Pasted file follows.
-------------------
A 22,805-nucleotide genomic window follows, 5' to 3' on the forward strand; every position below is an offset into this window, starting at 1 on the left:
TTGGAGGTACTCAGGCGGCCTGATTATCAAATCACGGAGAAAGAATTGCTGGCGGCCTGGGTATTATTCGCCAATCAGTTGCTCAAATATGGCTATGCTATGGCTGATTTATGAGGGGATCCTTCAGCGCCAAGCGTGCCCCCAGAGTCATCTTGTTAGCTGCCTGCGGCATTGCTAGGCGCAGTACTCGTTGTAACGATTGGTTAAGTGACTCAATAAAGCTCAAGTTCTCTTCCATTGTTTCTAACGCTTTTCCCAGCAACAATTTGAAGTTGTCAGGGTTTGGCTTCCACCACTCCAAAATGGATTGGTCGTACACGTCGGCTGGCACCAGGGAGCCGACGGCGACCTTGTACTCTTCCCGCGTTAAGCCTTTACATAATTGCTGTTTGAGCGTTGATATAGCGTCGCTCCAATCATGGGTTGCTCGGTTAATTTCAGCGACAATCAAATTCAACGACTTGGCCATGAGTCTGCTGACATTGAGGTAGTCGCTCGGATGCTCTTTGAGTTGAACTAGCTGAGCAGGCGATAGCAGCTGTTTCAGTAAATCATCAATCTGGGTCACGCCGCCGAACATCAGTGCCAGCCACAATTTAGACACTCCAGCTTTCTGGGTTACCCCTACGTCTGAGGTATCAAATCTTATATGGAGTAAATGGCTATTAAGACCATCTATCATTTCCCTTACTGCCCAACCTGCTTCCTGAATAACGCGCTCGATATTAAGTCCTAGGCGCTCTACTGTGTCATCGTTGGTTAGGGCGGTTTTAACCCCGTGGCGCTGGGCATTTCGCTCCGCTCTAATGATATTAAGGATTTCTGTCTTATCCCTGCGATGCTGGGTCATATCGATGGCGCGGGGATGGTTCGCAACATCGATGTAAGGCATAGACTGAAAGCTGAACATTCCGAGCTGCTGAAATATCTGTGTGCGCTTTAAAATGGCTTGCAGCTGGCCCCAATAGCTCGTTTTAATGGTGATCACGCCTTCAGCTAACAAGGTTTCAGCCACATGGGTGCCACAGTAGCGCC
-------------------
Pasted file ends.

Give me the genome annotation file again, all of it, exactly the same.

A 22,805-nucleotide genomic window follows, 5' to 3' on the forward strand; every position below is an offset into this window, starting at 1 on the left:
TTGGAGGTACTCAGGCGGCCTGATTATCAAATCACGGAGAAAGAATTGCTGGCGGCCTGGGTATTATTCGCCAATCAGTTGCTCAAATATGGCTATGCTATGGCTGATTTATGAGGGGATCCTTCAGCGCCAAGCGTGCCCCCAGAGTCATCTTGTTAGCTGCCTGCGGCATTGCTAGGCGCAGTACTCGTTGTAACGATTGGTTAAGTGACTCAATAAAGCTCAAGTTCTCTTCCATTGTTTCTAACGCTTTTCCCAGCAACAATTTGAAGTTGTCAGGGTTTGGCTTCCACCACTCCAAAATGGATTGGTCGTACACGTCGGCTGGCACCAGGGAGCCGACGGCGACCTTGTACTCTTCCCGCGTTAAGCCTTTACATAATTGCTGTTTGAGCGTTGATATAGCGTCGCTCCAATCATGGGTTGCTCGGTTAATTTCAGCGACAATCAAATTCAACGACTTGGCCATGAGTCTGCTGACATTGAGGTAGTCGCTCGGATGCTCTTTGAGTTGAACTAGCTGAGCAGGCGATAGCAGCTGTTTCAGTAAATCATCAATCTGGGTCACGCCGCCGAACATCAGTGCCAGCCACAATTTAGACACTCCAGCTTTCTGGGTTACCCCTACGTCTGAGGTATCAAATCTTATATGGAGTAAATGGCTATTAAGACCATCTATCATTTCCCTTACTGCCCAACCTGCTTCCTGAATAACGCGCTCGATATTAAGTCCTAGGCGCTCTACTGTGTCATCGTTGGTTAGGGCGGTTTTAACCCCGTGGCGCTGGGCATTTCGCTCCGCTCTAATGATATTAAGGATTTCTGTCTTATCCCTGCGATGCTGGGTCATATCGATGGCGCGGGGATGGTTCGCAACATCGATGTAAGGCATAGACTGAAAGCTGAACATTCCGAGCTGCTGAAATATCTGTGTGCGCTTTAAAATGGCTTGCAGCTGGCCCCAATAGCTCGTTTTAATGGTGATCACGCCTTCAGCTAACAAGGTTTCAGCCACATGGGTGCCACAGTAGCGCC